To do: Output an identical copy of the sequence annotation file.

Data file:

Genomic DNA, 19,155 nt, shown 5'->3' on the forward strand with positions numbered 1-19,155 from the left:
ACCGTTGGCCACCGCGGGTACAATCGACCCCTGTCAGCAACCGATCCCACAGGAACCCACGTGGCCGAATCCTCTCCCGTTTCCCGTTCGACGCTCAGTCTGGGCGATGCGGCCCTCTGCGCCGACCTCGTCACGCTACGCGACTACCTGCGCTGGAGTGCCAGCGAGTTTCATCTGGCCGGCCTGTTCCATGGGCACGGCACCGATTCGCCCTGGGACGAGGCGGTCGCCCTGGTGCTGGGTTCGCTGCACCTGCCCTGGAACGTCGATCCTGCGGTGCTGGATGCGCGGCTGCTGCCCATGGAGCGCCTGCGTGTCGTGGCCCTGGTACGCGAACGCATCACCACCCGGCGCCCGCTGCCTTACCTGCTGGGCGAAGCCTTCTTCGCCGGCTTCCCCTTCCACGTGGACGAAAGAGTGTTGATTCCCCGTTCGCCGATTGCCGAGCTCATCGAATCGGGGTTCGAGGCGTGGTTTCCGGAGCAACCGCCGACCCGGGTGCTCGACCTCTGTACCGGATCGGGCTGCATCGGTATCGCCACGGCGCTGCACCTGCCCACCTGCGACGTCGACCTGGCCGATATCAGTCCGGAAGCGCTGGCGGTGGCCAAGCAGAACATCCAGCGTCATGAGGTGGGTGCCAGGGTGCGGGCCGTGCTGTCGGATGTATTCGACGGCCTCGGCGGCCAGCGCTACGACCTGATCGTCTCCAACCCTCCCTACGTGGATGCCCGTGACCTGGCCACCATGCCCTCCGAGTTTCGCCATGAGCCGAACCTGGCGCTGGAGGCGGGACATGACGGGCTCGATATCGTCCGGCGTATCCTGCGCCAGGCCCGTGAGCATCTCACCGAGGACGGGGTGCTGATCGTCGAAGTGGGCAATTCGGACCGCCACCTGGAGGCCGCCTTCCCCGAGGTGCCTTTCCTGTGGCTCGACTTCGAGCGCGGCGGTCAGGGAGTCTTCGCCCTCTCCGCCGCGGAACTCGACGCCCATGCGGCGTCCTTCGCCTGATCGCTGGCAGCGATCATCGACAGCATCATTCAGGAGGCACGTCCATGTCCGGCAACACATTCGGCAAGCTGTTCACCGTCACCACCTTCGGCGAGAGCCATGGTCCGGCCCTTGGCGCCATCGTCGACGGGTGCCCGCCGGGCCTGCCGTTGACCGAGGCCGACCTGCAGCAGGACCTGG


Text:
Genomic DNA, 19,155 nt, shown 5'->3' on the forward strand with positions numbered 1-19,155 from the left:
ACCGTTGGCCACCGCGGGTACAATCGACCCCTGTCAGCAACCGATCCCACAGGAACCCACGTGGCCGAATCCTCTCCCGTTTCCCGTTCGACGCTCAGTCTGGGCGATGCGGCCCTCTGCGCCGACCTCGTCACGCTACGCGACTACCTGCGCTGGAGTGCCAGCGAGTTTCATCTGGCCGGCCTGTTCCATGGGCACGGCACCGATTCGCCCTGGGACGAGGCGGTCGCCCTGGTGCTGGGTTCGCTGCACCTGCCCTGGAACGTCGATCCTGCGGTGCTGGATGCGCGGCTGCTGCCCATGGAGCGCCTGCGTGTCGTGGCCCTGGTACGCGAACGCATCACCACCCGGCGCCCGCTGCCTTACCTGCTGGGCGAAGCCTTCTTCGCCGGCTTCCCCTTCCACGTGGACGAAAGAGTGTTGATTCCCCGTTCGCCGATTGCCGAGCTCATCGAATCGGGGTTCGAGGCGTGGTTTCCGGAGCAACCGCCGACCCGGGTGCTCGACCTCTGTACCGGATCGGGCTGCATCGGTATCGCCACGGCGCTGCACCTGCCCACCTGCGACGTCGACCTGGCCGATATCAGTCCGGAAGCGCTGGCGGTGGCCAAGCAGAACATCCAGCGTCATGAGGTGGGTGCCAGGGTGCGGGCCGTGCTGTCGGATGTATTCGACGGCCTCGGCGGCCAGCGCTACGACCTGATCGTCTCCAACCCTCCCTACGTGGATGCCCGTGACCTGGCCACCATGCCCTCCGAGTTTCGCCATGAGCCGAACCTGGCGCTGGAGGCGGGACATGACGGGCTCGATATCGTCCGGCGTATCCTGCGCCAGGCCCGTGAGCATCTCACCGAGGACGGGGTGCTGATCGTCGAAGTGGGCAATTCGGACCGCCACCTGGAGGCCGCCTTCCCCGAGGTGCCTTTCCTGTGGCTCGACTTCGAGCGCGGCGGTCAGGGAGTCTTCGCCCTCTCCGCCGCGGAACTCGACGCCCATGCGGCGTCCTTCGCCTGATCGCTGGCAGCGATCATCGACAGCATCATTCAGGAGGCACGTCCATGTCCGGCAACACATTCGGCAAGCTGTTCACCGTCACCACCTTCGGCGAGAGCCATGGTCCGGCCCTTGGCGCCATCGTCGACGGGTGCCCGCCGGGCCTGCCGTTGACCGAGGCCGACCTGCAGCAGGACCTGG